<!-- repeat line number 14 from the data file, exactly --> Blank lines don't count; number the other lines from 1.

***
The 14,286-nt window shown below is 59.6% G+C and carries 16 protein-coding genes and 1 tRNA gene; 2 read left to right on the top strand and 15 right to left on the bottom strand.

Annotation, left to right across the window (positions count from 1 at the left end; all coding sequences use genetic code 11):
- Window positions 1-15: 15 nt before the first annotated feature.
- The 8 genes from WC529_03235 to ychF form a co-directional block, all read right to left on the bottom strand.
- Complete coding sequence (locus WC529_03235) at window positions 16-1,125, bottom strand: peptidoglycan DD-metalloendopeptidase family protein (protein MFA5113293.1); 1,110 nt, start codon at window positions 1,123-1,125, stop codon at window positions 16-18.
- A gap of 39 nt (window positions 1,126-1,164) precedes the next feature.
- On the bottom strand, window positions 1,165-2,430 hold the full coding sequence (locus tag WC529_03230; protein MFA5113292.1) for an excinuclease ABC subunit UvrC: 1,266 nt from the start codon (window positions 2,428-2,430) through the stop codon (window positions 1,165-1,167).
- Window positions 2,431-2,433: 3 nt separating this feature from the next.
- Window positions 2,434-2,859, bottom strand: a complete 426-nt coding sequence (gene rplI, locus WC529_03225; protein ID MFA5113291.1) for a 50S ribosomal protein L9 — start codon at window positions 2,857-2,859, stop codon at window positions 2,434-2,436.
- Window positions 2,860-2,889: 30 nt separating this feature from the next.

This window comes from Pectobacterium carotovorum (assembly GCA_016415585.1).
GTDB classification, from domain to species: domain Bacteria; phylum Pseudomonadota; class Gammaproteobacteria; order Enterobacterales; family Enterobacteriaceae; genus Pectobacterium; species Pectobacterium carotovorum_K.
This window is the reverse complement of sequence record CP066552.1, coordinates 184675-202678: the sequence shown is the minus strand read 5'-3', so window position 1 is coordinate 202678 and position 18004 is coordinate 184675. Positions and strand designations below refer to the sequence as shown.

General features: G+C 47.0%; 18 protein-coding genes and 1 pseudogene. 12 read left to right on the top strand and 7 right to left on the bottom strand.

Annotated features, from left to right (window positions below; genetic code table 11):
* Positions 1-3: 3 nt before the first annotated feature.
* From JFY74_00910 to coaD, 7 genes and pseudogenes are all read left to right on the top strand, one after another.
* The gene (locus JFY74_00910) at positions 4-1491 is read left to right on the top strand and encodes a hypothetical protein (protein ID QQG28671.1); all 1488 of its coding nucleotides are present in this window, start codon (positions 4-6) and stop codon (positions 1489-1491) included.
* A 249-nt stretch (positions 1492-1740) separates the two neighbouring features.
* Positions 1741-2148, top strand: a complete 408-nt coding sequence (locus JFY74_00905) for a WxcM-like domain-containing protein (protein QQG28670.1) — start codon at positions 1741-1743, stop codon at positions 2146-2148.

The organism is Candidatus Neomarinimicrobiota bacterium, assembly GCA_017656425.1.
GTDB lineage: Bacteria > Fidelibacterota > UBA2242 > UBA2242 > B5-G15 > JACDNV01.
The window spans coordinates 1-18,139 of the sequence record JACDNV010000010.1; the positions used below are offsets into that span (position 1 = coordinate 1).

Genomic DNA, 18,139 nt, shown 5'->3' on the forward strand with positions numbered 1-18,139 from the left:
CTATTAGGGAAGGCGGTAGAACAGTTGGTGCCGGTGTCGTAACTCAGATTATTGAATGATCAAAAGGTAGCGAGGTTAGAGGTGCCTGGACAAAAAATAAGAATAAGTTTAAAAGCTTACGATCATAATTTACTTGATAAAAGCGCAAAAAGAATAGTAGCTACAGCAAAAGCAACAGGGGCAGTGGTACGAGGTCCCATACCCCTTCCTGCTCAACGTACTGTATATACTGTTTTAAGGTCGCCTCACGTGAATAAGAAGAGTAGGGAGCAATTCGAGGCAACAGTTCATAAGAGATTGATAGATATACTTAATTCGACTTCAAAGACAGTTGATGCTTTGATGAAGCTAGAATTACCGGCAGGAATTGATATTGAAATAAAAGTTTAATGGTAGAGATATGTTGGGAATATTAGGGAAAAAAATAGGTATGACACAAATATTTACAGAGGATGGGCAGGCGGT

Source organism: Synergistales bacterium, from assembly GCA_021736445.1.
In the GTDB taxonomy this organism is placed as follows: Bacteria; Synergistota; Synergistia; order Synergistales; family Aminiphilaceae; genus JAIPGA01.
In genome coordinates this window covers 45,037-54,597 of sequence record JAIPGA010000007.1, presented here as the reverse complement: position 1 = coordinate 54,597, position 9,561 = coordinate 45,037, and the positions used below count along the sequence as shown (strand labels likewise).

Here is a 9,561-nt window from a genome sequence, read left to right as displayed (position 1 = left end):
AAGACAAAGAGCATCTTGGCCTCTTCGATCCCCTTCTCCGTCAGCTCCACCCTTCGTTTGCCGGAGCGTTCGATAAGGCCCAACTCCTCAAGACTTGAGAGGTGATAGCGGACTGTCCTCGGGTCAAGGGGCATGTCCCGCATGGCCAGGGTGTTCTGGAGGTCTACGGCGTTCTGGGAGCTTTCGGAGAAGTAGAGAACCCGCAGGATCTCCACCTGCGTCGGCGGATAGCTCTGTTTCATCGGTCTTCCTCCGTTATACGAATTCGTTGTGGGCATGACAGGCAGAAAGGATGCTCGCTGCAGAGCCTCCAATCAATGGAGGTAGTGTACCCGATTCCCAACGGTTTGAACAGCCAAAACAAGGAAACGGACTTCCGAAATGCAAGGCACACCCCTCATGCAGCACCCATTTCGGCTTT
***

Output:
General features: G+C 47.0%; 18 protein-coding genes and 1 pseudogene. 12 read left to right on the top strand and 7 right to left on the bottom strand.